LARGO — Pinellas County schools may be in store for yet another student assignment plan.
Superintendent Julie Janssen and her staff on Tuesday presented School Board members with a variety of data to begin discussing school zoning that could be in place as soon as 2011-2012.
With almost 6,000 students on wait lists for countywide magnet and fundamental programs, board members discussed possibly splitting the district into three high school zones — north, central and south — and offering the same magnet school options in each area.
But Janssen also pointed out that while popular discussion lately has centered around creating a second fundamental high school program, the greatest amount of interest appears to come from elementary parents whose children are wait-listed.
The district has nine fundamental schools and 49 distinct magnet programs.
Janssen told board members she will present several five-year plans to them during a September workshop with the hope that they will vote on a new scenario by December — in time for parents to start picking their children's schools for 2011-12.
Adding to the discussion, administrators showed a variety of graphics identifying the greatest concentrations of special education students and economically disadvantaged students in relation with current high school zones.
In both cases, blocks of red indicated the steepest numbers. And in both cases, the reddest areas of the district appeared in the southernmost part of the county.
"That does not mean that it's not also filled with highly talented students," said board member Mary Brown, who favors opening a fundamental high school in her south Pinellas district. "But that's an awful lot of issues for one area."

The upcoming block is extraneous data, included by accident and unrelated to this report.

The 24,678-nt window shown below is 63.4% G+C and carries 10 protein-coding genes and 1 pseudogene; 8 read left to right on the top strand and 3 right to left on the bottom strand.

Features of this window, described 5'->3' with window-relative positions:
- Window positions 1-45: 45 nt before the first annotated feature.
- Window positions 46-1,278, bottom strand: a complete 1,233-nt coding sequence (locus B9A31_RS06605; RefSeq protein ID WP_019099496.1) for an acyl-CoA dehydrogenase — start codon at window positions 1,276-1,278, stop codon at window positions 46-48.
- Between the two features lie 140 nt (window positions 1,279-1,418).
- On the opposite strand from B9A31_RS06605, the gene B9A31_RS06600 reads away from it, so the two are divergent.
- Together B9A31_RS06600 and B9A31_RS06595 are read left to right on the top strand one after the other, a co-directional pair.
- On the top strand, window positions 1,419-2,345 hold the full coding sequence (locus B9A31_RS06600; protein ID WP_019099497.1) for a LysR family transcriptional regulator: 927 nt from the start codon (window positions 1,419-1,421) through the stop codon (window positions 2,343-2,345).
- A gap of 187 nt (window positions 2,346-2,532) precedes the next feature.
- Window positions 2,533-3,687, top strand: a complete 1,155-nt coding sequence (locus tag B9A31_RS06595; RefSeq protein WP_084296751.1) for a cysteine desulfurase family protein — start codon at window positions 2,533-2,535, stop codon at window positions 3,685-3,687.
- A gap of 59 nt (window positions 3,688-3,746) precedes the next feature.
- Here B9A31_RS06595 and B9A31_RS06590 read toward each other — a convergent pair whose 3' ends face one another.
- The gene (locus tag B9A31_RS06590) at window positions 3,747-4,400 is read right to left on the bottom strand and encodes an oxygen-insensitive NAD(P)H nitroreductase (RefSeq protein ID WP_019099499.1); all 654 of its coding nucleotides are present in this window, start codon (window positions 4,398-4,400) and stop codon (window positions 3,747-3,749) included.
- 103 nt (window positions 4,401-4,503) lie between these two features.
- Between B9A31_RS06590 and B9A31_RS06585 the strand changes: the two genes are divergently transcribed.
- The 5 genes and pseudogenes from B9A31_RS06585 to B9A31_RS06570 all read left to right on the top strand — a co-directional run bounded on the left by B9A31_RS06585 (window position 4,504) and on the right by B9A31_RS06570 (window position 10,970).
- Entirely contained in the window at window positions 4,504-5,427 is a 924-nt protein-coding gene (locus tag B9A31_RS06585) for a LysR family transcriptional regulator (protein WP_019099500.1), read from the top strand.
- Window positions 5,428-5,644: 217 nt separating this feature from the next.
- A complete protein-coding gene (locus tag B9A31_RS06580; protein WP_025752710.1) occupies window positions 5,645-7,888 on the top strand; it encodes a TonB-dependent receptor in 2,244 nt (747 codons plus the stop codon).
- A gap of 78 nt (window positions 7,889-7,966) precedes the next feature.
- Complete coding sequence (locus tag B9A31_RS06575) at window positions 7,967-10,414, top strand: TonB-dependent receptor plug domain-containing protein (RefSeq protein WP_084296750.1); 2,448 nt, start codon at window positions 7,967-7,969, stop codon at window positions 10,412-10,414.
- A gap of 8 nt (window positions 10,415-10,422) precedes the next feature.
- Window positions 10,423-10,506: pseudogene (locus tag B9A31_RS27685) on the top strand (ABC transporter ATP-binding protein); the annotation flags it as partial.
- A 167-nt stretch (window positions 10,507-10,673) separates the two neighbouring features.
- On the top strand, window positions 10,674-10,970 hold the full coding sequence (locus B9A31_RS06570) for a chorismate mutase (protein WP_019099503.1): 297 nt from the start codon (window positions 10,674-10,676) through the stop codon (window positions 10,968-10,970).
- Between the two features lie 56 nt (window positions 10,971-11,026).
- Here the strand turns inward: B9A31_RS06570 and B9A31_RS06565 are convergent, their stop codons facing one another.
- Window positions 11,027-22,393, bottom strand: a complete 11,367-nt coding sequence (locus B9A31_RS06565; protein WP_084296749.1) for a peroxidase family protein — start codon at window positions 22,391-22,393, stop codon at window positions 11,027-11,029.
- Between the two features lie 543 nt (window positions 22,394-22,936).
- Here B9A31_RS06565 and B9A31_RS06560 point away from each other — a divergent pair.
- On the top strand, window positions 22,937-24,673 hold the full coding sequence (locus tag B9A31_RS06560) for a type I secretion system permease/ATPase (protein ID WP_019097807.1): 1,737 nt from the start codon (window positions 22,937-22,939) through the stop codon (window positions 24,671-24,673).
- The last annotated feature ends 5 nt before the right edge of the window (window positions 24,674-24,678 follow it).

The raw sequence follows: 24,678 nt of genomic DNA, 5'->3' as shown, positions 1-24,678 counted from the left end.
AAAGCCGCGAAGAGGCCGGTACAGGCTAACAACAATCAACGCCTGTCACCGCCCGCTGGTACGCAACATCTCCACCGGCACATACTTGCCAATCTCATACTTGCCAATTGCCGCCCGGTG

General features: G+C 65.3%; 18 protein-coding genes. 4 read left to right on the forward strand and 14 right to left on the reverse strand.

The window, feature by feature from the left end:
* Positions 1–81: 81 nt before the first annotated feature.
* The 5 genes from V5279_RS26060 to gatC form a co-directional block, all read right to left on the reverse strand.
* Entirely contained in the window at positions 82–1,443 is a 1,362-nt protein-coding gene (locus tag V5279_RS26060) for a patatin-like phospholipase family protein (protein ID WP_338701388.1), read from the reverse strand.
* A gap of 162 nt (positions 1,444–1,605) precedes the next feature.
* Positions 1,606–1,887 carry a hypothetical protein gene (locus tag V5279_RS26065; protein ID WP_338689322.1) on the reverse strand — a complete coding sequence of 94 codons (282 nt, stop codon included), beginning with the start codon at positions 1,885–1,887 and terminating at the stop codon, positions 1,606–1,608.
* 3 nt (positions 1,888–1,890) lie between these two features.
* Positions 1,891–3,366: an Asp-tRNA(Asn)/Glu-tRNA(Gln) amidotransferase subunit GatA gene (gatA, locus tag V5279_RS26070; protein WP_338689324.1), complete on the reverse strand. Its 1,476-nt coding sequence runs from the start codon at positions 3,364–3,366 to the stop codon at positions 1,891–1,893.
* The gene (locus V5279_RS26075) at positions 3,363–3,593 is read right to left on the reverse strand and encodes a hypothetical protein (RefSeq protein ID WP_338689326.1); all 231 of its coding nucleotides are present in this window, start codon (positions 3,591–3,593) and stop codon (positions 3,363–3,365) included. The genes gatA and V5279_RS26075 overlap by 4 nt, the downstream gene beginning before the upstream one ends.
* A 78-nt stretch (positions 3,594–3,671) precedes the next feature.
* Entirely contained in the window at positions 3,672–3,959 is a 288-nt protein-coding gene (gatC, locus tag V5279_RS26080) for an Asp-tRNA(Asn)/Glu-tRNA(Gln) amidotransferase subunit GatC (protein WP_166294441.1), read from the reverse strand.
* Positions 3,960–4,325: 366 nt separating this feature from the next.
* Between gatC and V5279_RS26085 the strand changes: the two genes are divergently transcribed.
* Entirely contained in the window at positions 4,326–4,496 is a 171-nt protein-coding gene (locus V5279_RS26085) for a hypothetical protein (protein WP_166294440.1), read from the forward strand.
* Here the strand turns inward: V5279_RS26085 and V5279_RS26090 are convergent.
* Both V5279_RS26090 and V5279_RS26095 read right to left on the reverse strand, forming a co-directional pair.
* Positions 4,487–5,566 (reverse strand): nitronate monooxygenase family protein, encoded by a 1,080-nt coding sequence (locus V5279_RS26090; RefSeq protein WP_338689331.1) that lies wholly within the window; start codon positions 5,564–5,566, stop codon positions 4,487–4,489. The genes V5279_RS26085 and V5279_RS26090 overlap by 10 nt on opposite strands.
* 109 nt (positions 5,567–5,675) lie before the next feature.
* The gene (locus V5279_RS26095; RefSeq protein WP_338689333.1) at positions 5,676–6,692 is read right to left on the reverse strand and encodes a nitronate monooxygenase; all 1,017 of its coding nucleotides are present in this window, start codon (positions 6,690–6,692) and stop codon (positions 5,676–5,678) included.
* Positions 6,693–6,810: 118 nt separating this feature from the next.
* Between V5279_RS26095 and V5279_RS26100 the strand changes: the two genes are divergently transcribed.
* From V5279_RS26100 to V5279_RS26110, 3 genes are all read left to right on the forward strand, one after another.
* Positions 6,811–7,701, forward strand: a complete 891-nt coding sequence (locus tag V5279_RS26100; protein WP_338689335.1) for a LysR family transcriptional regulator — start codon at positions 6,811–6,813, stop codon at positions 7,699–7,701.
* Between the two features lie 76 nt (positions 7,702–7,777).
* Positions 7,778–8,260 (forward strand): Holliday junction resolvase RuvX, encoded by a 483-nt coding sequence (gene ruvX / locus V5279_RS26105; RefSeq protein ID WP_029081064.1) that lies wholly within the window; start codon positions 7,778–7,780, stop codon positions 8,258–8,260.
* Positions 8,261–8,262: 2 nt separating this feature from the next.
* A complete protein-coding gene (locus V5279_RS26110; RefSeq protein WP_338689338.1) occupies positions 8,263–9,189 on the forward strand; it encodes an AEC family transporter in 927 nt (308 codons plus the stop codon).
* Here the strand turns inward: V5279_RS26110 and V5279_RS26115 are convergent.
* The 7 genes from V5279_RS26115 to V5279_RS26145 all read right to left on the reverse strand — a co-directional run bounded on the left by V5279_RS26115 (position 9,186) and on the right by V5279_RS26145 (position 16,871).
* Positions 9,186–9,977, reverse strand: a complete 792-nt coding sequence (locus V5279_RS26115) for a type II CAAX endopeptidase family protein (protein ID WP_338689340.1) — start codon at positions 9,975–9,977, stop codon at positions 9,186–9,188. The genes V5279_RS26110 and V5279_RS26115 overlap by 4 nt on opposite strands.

Since the School Board three years ago voted 6-1 to return to neighborhood zones, the district has become increasingly economically and racially segregated.
Brown said she feels the option gives a greater opportunity for diverse student populations.
But Goliath Davis, an administrator for the city of St. Petersburg who serves on two mediation teams dealing with the school district's equitable treatment of black students, listened to the discussion from the back of the room, at times shaking his head, especially when discussion returned to adding a fundamental high school in south Pinellas.
With the bulk of the district's struggling schools in that area, Davis worries that adding another fundamental school only results in dispersal of a troubled population rather than addressing core educational issues.
"We can't look at fundamental high school as the end all to addressing the problems," Davis said a day earlier. "Just don't shotgun it and say this is the solution."
Also Tuesday, board members received the results of an online anonymous survey of 852 parents, students and teachers regarding absenteeism and high school exam exemptions.
No surprise: 94 percent of teachers think students should be required to take a final exam if they missed five or more days in the class, while only 37 percent of students did.
Nonetheless, the board is preparing in September to approve a policy to require final exams for all high school students who miss five or more days per semester.
Rebecca Catalanello can be reached at firstname.lastname@example.org or (727) 893-8707.